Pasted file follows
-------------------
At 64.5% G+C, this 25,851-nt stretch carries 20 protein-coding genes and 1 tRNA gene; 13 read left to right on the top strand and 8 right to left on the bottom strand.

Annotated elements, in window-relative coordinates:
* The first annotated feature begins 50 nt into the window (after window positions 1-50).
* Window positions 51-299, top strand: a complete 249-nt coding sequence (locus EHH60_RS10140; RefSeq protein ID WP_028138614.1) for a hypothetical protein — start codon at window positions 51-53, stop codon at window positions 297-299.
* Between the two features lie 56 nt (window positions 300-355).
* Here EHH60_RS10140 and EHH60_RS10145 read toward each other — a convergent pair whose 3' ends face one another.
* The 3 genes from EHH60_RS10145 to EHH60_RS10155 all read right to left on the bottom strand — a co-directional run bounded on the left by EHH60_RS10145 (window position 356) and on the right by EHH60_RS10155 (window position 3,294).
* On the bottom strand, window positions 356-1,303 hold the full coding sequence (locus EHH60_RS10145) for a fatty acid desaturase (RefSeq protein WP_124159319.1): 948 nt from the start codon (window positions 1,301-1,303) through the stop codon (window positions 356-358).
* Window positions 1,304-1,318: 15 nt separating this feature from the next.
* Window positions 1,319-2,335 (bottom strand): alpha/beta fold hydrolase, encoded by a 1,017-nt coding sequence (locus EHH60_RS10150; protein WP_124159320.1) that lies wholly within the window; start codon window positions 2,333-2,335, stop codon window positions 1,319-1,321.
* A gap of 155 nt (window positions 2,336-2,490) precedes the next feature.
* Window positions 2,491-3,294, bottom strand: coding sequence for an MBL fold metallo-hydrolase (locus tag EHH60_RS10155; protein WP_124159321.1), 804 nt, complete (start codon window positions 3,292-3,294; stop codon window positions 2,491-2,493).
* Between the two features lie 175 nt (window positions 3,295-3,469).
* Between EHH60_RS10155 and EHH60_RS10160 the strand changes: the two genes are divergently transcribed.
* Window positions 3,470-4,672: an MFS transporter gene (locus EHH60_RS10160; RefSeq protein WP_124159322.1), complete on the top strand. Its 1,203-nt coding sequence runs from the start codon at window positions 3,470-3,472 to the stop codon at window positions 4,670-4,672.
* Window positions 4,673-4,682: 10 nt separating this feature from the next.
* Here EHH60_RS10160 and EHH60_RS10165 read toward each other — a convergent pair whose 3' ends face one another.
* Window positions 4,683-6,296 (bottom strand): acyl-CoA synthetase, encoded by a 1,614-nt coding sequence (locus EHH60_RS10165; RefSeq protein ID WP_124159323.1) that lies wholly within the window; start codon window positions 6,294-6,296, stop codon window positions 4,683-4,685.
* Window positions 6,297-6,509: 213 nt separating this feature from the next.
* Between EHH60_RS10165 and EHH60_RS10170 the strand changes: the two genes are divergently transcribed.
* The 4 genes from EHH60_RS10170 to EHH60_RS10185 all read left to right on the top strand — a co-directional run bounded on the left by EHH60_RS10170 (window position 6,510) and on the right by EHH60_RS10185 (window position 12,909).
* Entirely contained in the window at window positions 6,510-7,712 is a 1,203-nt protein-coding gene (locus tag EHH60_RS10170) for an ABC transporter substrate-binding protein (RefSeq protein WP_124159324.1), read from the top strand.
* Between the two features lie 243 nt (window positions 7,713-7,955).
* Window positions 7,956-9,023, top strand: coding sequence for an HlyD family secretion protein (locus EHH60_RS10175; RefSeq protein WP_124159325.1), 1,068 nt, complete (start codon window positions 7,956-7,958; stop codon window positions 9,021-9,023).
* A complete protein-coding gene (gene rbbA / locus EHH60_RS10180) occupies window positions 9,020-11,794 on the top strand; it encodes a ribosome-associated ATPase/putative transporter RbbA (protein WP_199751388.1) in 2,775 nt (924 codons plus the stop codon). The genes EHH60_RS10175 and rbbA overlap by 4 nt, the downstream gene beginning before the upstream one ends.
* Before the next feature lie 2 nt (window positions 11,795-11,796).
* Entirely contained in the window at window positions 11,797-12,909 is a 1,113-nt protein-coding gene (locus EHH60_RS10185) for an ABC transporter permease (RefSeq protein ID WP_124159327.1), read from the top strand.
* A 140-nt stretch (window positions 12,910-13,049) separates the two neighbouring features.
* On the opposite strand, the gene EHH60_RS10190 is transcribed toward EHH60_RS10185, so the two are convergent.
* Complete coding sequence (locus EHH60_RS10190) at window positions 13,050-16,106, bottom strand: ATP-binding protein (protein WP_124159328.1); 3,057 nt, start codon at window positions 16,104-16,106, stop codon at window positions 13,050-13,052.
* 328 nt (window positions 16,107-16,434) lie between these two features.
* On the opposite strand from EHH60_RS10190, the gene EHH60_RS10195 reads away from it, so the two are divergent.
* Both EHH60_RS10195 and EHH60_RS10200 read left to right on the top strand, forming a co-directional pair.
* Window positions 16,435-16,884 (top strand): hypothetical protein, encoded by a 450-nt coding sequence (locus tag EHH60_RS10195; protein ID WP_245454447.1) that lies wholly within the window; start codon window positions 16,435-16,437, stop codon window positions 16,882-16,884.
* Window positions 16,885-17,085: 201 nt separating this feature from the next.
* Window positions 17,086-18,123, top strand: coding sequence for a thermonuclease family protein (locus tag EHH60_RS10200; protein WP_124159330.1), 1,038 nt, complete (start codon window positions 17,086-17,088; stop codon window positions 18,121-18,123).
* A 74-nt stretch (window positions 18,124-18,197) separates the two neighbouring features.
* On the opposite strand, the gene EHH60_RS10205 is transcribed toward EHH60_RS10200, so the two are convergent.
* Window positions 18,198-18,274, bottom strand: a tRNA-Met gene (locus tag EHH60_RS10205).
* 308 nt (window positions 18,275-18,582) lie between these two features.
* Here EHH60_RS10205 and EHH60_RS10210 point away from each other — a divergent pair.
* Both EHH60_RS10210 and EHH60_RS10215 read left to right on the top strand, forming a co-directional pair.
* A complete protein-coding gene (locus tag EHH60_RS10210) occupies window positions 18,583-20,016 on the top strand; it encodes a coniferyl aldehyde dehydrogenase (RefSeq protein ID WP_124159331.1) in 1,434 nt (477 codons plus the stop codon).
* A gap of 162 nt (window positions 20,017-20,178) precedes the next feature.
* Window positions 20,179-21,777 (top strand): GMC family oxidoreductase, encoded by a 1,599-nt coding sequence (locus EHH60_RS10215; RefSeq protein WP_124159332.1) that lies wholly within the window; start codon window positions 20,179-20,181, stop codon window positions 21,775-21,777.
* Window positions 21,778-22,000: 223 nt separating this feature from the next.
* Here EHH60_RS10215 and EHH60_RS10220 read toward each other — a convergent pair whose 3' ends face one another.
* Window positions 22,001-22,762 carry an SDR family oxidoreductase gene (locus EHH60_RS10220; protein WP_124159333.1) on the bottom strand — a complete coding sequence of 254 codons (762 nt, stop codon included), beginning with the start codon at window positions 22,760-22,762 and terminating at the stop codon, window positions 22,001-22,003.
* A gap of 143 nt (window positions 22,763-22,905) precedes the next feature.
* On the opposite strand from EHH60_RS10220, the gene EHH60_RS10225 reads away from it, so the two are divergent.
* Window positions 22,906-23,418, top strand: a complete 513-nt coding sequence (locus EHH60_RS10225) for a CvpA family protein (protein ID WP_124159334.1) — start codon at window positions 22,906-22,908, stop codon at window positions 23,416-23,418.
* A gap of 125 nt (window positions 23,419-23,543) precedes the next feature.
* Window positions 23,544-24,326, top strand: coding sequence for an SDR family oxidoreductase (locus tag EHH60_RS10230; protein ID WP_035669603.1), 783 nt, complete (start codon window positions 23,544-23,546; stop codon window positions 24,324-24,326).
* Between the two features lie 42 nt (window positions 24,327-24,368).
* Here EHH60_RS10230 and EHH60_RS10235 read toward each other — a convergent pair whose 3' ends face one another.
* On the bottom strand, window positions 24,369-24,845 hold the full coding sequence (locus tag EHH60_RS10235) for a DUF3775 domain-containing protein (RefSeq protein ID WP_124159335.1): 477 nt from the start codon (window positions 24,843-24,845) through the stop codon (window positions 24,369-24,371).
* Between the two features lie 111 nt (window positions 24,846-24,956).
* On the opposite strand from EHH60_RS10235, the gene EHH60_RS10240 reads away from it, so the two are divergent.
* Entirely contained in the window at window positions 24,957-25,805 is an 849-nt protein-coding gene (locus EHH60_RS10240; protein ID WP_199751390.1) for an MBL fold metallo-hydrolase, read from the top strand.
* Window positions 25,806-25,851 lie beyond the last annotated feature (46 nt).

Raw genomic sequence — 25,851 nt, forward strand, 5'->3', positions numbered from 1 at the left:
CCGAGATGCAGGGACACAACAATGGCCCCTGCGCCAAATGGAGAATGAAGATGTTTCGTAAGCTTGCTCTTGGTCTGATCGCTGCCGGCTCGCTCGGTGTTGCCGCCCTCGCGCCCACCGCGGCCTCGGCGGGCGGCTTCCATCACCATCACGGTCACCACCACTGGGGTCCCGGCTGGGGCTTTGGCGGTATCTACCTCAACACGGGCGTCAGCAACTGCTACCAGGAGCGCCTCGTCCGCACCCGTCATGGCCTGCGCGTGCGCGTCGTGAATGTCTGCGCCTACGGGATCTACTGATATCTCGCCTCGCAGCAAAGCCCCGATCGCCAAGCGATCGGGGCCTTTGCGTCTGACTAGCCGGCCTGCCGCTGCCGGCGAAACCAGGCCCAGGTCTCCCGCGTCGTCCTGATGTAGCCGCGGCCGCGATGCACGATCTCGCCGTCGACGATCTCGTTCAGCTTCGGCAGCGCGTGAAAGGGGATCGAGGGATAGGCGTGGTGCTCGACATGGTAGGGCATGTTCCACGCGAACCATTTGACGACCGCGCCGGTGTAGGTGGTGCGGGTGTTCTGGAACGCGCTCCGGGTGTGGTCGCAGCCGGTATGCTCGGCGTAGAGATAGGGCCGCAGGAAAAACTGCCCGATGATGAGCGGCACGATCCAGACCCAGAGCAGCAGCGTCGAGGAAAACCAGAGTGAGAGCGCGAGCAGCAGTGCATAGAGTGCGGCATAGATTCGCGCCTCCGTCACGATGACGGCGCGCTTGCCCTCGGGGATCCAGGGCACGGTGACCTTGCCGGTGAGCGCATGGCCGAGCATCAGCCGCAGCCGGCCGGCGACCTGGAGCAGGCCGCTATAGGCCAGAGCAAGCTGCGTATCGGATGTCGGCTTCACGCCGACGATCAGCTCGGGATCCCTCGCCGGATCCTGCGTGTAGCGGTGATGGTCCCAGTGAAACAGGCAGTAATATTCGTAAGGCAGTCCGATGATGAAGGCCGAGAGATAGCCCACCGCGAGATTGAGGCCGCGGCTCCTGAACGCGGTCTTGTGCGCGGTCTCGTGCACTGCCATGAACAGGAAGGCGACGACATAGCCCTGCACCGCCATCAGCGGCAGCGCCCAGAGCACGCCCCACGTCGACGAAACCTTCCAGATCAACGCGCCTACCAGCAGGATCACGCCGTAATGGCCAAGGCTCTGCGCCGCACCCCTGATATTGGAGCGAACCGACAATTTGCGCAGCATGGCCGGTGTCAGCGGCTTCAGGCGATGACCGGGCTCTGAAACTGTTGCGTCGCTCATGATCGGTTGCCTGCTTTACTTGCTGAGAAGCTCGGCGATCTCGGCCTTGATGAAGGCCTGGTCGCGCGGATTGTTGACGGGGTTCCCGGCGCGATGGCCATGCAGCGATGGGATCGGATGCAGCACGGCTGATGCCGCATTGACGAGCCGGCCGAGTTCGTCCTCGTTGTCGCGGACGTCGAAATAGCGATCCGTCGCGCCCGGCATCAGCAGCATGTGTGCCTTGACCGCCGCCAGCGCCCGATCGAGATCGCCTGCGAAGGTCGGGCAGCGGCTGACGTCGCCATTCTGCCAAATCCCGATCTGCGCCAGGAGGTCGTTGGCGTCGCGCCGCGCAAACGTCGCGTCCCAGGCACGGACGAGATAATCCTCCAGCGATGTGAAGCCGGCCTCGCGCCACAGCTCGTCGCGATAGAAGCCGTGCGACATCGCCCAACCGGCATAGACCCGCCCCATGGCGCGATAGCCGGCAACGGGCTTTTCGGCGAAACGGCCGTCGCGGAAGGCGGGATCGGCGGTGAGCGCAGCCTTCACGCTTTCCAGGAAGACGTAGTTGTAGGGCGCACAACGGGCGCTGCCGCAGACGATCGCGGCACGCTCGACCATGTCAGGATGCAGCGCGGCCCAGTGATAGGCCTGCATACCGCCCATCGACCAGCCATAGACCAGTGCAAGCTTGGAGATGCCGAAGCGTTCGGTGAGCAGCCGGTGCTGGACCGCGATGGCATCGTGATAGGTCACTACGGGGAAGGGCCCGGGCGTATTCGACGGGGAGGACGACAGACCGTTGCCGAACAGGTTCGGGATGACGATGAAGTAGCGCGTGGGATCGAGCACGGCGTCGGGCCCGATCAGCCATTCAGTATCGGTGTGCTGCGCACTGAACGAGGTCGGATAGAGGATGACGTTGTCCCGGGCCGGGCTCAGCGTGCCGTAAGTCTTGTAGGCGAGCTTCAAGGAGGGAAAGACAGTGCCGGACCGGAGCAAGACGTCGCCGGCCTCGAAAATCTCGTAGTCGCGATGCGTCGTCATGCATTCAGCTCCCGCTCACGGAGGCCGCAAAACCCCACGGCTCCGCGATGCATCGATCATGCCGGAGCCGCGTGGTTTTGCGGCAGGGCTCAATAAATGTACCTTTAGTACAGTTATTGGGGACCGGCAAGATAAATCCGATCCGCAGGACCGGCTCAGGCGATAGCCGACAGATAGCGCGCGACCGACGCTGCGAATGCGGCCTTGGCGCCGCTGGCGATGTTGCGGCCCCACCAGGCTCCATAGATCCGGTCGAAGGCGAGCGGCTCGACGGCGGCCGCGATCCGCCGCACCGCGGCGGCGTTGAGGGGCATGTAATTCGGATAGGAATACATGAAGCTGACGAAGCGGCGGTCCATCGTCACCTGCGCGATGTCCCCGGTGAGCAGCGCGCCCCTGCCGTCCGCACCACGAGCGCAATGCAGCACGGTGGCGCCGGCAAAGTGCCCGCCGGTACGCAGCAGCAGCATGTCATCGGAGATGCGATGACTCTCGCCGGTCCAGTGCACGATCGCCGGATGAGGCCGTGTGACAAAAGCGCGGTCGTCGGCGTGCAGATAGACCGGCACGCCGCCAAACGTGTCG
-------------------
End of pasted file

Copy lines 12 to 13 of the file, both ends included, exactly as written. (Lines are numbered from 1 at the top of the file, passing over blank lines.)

* Window positions 2,491-3,294, bottom strand: coding sequence for an MBL fold metallo-hydrolase (locus tag EHH60_RS10155; protein WP_124159321.1), 804 nt, complete (start codon window positions 3,292-3,294; stop codon window positions 2,491-2,493).
* Between the two features lie 175 nt (window positions 3,295-3,469).